Philip Arneill is a documentary photographer and educator who spent 20 years living and working in Tokyo, and is now based in Ireland. He is interested in pursuing autobiography, and the illusory notions of home and belonging, by examining...
This work is a visual scrapbook: a meditation on flight, travel, and memory.
I have travelled to more countries than I ever could have imagined in the last 25 years. While the days of the perforated boarding pass were already numbered, it took the more or less complete closure of airports in March 2020 to realise how much regular flights had become part of normal life for many of us, especially for those used to living overseas.
The weathered passport, in a colour no longer de rigeur in the post-Brexit UK,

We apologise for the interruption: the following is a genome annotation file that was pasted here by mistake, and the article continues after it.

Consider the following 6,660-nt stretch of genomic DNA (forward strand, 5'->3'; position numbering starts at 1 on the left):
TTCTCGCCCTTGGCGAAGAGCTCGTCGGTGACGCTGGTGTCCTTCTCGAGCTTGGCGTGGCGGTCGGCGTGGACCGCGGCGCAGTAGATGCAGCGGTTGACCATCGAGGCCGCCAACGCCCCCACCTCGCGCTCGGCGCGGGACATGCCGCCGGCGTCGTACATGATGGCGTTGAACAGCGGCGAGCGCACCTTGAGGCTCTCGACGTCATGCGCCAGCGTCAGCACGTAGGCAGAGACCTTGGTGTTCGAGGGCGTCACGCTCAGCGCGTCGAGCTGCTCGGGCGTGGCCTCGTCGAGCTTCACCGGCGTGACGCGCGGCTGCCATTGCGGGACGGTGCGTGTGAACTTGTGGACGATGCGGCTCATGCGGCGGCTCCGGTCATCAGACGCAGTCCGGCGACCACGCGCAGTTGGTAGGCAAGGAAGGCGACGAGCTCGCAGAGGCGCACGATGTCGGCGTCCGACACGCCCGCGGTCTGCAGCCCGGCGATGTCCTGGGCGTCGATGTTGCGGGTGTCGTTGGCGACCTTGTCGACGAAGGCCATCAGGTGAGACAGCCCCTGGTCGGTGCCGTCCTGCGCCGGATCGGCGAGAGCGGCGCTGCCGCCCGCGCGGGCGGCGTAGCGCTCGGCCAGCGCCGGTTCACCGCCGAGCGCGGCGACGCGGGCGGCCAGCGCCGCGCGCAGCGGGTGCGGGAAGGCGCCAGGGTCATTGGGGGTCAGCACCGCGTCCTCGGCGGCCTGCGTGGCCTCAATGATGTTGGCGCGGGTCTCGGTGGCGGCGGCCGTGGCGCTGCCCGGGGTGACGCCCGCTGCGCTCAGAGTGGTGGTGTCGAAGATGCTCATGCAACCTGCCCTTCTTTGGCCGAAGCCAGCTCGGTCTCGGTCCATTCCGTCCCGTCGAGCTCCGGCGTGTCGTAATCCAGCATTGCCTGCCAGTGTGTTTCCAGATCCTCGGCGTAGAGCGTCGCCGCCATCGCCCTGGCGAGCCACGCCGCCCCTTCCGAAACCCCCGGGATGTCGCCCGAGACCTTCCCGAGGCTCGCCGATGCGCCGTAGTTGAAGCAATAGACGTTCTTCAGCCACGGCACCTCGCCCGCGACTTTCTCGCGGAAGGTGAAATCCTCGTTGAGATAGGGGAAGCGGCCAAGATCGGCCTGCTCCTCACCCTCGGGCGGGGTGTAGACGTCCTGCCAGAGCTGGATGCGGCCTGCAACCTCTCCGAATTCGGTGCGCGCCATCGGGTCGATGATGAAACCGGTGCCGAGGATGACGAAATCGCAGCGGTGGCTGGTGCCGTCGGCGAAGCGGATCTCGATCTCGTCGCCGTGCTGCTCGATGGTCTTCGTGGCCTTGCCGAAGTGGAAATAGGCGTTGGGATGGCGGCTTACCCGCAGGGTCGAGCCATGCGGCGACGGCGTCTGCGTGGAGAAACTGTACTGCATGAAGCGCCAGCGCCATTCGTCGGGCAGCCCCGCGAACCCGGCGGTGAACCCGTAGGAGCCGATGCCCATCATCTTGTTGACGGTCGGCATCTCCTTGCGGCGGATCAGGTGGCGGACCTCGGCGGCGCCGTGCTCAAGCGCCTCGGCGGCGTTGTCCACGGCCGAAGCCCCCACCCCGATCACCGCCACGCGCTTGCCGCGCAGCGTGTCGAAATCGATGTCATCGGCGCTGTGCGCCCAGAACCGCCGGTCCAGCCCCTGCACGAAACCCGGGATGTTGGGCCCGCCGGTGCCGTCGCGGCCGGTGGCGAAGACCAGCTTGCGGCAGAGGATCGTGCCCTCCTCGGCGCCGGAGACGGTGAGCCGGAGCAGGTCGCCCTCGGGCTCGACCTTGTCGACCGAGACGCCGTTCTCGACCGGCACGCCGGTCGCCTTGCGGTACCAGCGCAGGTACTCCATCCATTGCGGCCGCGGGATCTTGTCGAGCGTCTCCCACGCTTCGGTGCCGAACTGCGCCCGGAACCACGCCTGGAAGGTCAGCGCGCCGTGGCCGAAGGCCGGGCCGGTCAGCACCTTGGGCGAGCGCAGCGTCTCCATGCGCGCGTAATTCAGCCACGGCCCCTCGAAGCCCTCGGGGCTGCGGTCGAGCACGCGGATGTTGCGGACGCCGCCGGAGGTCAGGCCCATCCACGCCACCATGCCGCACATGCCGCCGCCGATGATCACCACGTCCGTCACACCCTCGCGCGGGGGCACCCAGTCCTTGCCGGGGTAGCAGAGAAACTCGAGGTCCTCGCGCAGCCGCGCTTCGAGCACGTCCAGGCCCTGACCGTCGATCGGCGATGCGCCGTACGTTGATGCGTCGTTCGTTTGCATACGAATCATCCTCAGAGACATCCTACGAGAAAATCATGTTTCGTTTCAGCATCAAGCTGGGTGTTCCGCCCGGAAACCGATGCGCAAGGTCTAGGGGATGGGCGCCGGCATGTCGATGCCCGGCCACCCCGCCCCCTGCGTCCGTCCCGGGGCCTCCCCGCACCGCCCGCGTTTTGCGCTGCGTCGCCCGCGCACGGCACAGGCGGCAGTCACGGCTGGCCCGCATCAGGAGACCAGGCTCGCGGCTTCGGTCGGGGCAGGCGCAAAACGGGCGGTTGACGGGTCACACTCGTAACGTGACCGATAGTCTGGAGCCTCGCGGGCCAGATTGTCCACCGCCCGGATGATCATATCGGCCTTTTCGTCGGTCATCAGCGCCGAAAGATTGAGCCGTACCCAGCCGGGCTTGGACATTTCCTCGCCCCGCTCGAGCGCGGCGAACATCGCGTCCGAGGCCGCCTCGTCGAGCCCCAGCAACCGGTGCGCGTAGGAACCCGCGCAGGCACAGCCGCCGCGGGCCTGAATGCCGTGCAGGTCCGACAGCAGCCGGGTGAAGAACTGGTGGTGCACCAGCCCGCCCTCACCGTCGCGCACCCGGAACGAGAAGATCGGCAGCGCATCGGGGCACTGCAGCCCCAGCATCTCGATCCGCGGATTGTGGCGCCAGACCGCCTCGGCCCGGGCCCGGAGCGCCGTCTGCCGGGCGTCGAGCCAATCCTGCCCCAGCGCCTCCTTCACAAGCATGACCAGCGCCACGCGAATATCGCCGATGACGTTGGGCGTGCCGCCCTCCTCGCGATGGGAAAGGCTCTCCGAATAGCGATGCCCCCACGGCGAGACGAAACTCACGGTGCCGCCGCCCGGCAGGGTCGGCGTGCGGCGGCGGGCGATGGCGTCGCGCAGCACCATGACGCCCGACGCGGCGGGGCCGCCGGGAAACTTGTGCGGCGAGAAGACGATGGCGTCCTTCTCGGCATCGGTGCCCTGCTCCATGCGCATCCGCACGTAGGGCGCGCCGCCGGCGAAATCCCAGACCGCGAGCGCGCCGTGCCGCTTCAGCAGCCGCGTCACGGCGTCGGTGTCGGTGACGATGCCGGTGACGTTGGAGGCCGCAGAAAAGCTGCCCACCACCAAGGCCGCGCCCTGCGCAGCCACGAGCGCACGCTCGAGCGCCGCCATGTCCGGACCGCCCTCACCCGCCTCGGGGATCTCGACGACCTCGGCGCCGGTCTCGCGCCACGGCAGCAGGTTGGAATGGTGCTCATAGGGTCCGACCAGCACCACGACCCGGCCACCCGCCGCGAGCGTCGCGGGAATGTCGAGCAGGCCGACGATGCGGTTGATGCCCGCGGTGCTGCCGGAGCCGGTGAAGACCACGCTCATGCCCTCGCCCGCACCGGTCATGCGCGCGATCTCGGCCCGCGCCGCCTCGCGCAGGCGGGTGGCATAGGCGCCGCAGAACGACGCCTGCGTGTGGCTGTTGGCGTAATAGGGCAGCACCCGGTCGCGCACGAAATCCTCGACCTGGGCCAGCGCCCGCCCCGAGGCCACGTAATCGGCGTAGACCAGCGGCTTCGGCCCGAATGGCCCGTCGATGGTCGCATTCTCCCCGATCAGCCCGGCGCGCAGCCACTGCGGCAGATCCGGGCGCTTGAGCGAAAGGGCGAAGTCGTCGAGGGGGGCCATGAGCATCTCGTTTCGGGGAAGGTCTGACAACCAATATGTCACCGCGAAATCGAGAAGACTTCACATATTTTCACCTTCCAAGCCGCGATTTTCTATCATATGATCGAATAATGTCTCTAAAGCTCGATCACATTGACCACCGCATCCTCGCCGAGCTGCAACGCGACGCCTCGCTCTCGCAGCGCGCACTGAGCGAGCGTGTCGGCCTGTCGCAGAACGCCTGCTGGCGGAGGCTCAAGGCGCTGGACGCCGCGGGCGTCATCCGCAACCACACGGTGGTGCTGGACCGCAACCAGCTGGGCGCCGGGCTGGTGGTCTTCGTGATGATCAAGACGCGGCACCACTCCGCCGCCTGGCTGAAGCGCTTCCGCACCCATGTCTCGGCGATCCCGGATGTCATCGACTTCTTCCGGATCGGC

Inadvertently stored, now fading boarding passes - some barely legible - are testament to the one-time ubiquity of flight in my life, represented also by photos from just some of my travels; memories once vivid, gradually decolourising in my mind's eye.
In August, after 5 months of restrictions I finally visited (not to fly, only photograph) the somewhat surreal landscape of Dublin Airport's Terminal 2 and its surrounding fields, once so familiar, now eerily empty and shuttered, even since the resumption of international flights.
The most recent smartphone-friendly boarding passes are from the final flights I took in the 6 months before the lockdown in Ireland. In 2020 alone I had already flown 7 times in blissful, pre-Covid ignorance.